Kenyans go wild on social media, inconsistent with IMF loan to Kenya – Expert
Nairobi – Kenya must continue to borrow from other global lenders in order to avoid default on other loans, said Rich Management CEO Aly-Khan Satchu.
Speaking exclusively on Capital In The Morning Show with Fareed Khimani and Davina Leonard, Satchu said it was the only way the country could survive before cutting spending due to limited borrowing opportunities.
“Kenya needs to borrow to repay existing debts and pay the interest because right now in the pandemic economy, government revenues are way below its spending,” Satchu said.
“Kenya is borrowing more at the moment, but soon it will no longer be able to borrow and it will then start to reduce its spending,” he added.
More than 120,000 Kenyans have signed an online petition to reject a recent approval of 255.9 billion shillings from the International Monetary Fund to support the government’s response to COVID-19 and address the urgent need to reduce debt vulnerabilities.
The National Treasury said the facility, which falls under the IMF’s Extended Credit Facility and Extended Funding Facility, includes an initial disbursement of 79 billion shillings, which is due to be released on June 30.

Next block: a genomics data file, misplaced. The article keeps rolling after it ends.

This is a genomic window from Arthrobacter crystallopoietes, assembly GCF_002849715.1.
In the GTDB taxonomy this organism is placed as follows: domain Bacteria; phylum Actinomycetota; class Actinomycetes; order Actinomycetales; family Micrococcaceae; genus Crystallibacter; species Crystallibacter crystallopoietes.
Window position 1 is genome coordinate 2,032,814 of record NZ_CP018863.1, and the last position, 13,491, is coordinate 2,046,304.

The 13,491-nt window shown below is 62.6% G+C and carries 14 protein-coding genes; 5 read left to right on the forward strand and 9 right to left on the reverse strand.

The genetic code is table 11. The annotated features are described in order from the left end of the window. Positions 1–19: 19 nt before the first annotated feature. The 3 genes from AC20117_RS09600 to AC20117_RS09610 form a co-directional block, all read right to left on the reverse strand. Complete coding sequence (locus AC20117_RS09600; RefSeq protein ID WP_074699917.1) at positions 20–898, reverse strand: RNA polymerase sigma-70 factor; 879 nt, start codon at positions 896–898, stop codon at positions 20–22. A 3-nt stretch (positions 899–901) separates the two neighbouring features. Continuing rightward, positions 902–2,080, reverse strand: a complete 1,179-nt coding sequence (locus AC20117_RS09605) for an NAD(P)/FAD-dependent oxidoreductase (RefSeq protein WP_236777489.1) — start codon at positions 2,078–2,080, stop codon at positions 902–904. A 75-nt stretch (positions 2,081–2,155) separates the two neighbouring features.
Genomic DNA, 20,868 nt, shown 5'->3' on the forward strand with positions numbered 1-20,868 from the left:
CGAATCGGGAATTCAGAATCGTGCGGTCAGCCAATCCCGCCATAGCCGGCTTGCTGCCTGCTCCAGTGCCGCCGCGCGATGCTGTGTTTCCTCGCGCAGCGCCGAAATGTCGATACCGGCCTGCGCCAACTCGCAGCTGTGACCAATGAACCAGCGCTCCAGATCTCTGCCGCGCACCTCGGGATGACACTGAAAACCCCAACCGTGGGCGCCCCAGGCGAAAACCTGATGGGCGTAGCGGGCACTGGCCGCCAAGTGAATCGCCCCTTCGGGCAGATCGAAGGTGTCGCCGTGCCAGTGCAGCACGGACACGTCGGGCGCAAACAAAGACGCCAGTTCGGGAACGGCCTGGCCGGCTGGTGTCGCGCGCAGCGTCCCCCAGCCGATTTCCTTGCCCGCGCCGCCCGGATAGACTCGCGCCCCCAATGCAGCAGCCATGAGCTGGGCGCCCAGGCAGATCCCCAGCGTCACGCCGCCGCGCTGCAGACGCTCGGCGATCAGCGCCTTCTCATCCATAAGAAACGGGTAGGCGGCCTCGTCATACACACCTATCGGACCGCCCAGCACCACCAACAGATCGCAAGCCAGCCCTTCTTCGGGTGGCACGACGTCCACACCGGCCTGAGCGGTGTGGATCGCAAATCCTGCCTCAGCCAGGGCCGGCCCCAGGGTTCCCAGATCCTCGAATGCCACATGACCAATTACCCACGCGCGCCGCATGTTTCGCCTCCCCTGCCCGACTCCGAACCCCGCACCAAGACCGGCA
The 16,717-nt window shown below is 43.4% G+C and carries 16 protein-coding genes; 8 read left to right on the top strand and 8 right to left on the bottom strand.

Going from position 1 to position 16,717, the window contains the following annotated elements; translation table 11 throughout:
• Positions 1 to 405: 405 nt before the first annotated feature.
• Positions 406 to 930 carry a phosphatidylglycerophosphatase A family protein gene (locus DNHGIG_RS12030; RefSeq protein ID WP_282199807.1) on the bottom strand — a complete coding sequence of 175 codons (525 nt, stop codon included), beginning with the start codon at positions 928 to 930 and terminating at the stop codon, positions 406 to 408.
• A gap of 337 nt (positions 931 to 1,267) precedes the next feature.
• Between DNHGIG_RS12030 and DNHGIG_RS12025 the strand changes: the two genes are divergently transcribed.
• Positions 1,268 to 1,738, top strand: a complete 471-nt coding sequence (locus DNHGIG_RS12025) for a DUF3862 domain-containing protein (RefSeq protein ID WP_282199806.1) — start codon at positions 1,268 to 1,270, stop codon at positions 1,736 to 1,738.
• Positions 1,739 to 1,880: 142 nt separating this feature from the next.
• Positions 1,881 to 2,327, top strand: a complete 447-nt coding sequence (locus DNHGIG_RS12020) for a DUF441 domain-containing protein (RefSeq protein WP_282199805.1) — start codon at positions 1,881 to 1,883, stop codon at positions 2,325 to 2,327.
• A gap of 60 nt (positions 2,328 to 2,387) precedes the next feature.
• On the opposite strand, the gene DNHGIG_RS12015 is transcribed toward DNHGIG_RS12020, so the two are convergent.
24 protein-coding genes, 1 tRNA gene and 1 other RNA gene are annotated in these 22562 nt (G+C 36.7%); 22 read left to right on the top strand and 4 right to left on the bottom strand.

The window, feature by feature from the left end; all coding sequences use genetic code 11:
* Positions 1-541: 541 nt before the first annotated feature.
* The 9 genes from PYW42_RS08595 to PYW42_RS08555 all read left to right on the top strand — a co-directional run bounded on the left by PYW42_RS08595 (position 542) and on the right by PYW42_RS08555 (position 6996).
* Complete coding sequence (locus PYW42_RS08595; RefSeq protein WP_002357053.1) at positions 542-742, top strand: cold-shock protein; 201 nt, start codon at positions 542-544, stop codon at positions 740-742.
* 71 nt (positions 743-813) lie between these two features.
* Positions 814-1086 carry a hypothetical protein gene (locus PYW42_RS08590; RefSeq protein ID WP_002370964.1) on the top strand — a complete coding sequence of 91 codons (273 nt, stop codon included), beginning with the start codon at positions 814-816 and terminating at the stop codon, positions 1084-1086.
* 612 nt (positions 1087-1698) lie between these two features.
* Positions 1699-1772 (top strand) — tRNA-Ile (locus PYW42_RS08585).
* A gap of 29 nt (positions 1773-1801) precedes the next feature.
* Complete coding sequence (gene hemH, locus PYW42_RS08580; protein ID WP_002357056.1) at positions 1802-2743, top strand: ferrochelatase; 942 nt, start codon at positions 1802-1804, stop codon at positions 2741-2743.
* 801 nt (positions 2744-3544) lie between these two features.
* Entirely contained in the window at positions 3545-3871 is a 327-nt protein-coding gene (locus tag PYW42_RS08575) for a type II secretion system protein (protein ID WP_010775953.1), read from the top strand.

The Treasury revealed that the amount, a total of 33.7 billion shillings, will be released immediately and usable for budget support.
Yatani defended the move, saying the IMF loan was part of the government’s strategy to abandon commercial lending.
According to Satchu, the loans could only be rejected if they are seen as odious debt saying the IMF is unlikely to pay attention to the online rant of Kenyans.
“People like the IMF tend not to listen to the citizens of a country or they wouldn’t make some of these loans all over the world. They like to lend to governments because they know there are millions of citizens paying taxes. Support these governments, the only way to reject these loans is to see them as heinous, ”Satchu said.
Odious debt is a type also known as illegitimate debt, which means that the national debt incurred by a dictatorial regime should not be enforceable.
Between March and November 2020, Kenya’s debt levels soared to 1.2 trillion shillings during the period.